The Role of Costume Design in Musical Theater

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Courtney Cox
5-4-10
THEA 1334
Final Paper
Costume Design

THE ROLE OF COSTUME DESIGN IN MUSICAL THEATER

Imagine a classic Shakespearian play or Italian opera performed in hip-hugging jeans or baggy t-shirts; or imagine the period musical 1776, produced by the wonderful Stuart Ostrow, performed in the groovy attire of the 1970s. These performances would seem completely out of place and confusing. One would not be able to grasp the completeness of the story or have any understanding of the time period, geographical location, or the character’s lifestyles and/or social statuses. As a result, the audience would fail to see certain emotions or feelings portrayed, character personalities, and would find it very difficult be connected to characters on a deep emotional level. To put it simply, without the important implements of impeccable make-up, accurate, and sometimes elaborate costume designs a musical would cease to be a poignant entertainment journey that takes us through a whirlwind of tears, laughter, fear, heartbreak, and happiness; an experience that leaves us with a lifetime of memories.

To begin with, I would just like give a history and provide you with some interesting and/or shocking facts about the beginnings of make-up and costume design to give you a glimpse of just how far it’s come as well as where it is headed in the future with all the new technologies we have.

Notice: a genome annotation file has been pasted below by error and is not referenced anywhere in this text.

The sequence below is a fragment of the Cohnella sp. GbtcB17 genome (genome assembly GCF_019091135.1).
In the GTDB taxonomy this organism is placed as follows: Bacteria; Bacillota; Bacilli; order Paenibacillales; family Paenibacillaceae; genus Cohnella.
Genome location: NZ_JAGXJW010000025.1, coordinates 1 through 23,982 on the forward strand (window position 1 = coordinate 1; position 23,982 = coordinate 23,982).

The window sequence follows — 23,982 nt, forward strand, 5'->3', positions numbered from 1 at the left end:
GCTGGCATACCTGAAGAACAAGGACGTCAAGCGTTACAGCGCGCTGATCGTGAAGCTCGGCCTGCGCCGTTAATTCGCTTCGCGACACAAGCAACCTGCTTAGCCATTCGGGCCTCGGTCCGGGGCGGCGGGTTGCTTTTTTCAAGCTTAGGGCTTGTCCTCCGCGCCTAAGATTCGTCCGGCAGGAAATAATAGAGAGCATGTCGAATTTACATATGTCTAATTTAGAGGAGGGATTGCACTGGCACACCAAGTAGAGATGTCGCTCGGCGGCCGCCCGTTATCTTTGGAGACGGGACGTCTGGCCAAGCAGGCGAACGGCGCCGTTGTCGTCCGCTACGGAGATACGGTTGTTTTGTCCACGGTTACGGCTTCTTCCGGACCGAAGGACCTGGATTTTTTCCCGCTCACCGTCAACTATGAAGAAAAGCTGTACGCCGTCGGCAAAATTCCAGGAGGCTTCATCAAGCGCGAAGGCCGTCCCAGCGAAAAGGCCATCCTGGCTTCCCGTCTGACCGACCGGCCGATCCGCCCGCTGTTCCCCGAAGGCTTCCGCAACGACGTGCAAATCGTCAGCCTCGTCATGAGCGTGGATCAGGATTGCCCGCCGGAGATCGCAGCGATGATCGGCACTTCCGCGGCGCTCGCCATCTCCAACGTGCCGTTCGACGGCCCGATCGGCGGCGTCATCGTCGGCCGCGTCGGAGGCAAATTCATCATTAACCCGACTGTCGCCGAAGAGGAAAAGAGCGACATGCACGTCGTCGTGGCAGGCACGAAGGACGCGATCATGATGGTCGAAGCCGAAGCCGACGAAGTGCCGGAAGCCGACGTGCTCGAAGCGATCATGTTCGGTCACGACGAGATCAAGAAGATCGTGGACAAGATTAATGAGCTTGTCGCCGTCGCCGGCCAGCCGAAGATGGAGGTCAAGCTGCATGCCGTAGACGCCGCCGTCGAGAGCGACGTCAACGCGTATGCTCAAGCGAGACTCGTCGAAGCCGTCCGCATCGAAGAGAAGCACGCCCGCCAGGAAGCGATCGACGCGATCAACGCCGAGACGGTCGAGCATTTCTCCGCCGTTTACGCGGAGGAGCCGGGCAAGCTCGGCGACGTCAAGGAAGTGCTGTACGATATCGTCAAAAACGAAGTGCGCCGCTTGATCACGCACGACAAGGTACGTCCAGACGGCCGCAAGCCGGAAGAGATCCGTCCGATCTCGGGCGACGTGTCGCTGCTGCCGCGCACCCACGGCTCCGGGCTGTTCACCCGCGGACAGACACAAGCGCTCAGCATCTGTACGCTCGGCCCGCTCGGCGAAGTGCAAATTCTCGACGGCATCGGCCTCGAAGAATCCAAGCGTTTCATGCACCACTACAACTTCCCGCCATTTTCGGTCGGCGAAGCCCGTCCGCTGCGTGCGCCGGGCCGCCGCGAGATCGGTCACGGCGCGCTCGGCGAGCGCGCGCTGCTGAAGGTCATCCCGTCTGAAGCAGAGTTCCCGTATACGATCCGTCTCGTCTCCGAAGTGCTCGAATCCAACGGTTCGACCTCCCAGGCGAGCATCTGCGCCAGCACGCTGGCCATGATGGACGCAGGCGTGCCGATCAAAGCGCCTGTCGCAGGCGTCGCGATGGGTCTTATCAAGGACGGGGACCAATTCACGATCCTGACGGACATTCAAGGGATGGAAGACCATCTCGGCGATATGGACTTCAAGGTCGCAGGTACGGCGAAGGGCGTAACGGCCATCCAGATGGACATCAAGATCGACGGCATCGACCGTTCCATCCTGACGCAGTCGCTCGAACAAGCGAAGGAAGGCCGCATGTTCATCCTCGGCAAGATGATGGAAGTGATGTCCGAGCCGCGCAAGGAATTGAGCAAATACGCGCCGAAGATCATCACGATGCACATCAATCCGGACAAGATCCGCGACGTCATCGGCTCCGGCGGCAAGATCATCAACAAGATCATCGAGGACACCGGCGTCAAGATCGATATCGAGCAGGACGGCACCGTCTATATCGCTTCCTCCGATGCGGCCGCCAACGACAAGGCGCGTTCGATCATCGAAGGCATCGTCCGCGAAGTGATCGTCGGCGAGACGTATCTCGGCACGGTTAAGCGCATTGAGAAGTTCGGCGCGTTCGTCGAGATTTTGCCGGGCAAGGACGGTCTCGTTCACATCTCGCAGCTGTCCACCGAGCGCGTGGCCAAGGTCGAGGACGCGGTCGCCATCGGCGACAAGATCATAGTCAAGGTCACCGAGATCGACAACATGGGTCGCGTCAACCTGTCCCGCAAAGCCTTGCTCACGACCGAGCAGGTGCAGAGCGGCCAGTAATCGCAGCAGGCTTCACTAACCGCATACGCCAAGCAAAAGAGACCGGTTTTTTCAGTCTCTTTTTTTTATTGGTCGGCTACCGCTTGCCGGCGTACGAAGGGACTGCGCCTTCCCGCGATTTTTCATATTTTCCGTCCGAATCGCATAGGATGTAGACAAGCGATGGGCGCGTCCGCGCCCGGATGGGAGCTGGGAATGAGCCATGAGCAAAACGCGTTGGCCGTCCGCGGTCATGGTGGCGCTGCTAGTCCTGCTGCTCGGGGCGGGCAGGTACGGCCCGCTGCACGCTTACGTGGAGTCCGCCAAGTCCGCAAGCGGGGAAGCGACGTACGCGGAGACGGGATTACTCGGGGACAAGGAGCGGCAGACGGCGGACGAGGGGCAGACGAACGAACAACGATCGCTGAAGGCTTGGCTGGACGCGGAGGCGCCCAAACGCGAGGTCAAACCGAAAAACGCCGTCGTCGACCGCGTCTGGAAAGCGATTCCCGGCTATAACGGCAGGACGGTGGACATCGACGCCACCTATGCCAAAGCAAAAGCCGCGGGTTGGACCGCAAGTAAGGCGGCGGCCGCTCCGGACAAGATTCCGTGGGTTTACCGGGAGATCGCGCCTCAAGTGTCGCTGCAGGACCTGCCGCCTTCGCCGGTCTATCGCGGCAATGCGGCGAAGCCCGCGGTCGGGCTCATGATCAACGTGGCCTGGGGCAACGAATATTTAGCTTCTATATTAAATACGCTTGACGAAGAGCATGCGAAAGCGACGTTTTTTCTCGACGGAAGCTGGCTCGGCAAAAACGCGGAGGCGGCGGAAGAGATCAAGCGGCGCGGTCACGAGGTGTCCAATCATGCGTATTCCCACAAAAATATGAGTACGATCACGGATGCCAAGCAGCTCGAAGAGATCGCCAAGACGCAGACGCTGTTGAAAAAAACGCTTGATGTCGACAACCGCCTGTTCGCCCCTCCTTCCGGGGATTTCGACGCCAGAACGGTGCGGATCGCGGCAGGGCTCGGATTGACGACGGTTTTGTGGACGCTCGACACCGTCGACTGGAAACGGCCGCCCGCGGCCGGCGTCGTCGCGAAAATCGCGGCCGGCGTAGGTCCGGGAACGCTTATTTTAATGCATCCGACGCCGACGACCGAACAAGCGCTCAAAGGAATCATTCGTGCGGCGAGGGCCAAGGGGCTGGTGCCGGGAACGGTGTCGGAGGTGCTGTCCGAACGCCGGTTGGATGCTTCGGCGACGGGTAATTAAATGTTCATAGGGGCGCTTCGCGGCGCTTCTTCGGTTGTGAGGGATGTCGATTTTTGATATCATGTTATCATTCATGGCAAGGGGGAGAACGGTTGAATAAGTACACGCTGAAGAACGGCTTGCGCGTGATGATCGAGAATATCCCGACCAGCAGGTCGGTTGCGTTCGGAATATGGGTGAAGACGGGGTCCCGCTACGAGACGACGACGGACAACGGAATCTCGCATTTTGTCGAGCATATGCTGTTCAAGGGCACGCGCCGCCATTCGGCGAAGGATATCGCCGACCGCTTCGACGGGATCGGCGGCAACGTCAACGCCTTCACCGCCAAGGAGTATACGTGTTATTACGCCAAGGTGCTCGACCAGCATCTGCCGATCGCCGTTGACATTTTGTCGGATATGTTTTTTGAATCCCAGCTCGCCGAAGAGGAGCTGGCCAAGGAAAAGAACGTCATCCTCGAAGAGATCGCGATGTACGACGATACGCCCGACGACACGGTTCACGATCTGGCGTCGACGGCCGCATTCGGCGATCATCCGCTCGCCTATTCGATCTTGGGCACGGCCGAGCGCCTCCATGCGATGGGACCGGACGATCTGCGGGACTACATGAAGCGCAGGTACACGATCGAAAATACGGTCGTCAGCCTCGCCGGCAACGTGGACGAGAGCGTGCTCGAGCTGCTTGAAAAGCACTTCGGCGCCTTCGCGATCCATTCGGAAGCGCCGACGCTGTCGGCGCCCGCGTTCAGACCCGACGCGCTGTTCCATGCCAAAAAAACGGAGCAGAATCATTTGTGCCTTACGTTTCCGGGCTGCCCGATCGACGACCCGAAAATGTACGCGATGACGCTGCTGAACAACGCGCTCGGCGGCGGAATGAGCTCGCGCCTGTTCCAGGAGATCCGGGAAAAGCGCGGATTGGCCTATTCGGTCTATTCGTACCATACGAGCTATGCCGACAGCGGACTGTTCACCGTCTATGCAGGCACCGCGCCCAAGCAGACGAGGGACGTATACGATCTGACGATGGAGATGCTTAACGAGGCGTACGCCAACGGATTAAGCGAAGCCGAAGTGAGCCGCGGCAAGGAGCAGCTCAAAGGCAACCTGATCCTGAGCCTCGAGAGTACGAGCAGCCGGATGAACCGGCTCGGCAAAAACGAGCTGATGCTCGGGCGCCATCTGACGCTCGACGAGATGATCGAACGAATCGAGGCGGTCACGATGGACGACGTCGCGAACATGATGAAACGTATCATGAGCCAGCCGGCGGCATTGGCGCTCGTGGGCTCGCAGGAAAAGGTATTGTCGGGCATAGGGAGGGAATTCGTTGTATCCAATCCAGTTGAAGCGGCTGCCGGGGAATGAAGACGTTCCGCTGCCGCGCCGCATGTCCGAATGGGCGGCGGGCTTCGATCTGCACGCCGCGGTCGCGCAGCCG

Some of the earliest forms of costume design were the masks worn by the ancient Japanese. Throughout Japan's history, masks have been used in rituals and performances. The performer wears a mask representing a certain individual, hero, deity, devil, ghost, or legendary animal, depending on the ritual or performance. Masks have been used in Japan since the Jomon period (10,000 BC- 300BC). Some of these masks were formed from clay, and others were made of cloth. It’s not very clear what the use of these masks was other than they played a part in some forms of magic rituals of those times. They also have been used to cover the faces of the dead or used as talismans to deflect malevolent and evil spirits. There is some speculation that perhaps they were offerings used to treat medical problems. The masks that we are the most familiar with are those used in dance, theater, festivals, and Shinto and Buddhist rituals. Many of these masks were used in ritualized and religious traditions, specifically Buddhist, which was brought from the mainland of Asia. Masks are made from a number of different materials such as: clay, dry lacquer, cloth, paper and wood. The most intricate of the masks were carved from wood and are painted with a layer of lacquer, and most are primed with a kaolin clay cover with polychromatic pigments. The construction of masks has changed very little over the last five hundred years. Another society that used masks in the many famous plays and productions of their time were the ancient Greeks. Ancient Greek theatre has been fascinating millions of people. Aeschylus, Sophocles, Euripides, Aristophanes and others, have been the teachers of morality, nobleness, courage and patriotism across the centuries.  In Greek theater there were two types of plays both requiring different types of masks and attire. The plays were also performed in areas where the actors were so far away from the audience that without the aid of exaggerated costumes and masks, they would be difficult to see. Actors wore thick boots to make then significantly taller and gloves to exaggerate their hands so that their movements would be discernable to the audiences. A distinctive mask was made for each character in a play. The masks were made of linen or cork, so none have survived. We know what they looked like from statues and paintings of ancient Greek actors. Tragic masks carried mournful or pained expressions, while comic masks were smiling or leering. An actor's entire head was covered by his mask, which included hair. It has been theorized that the...
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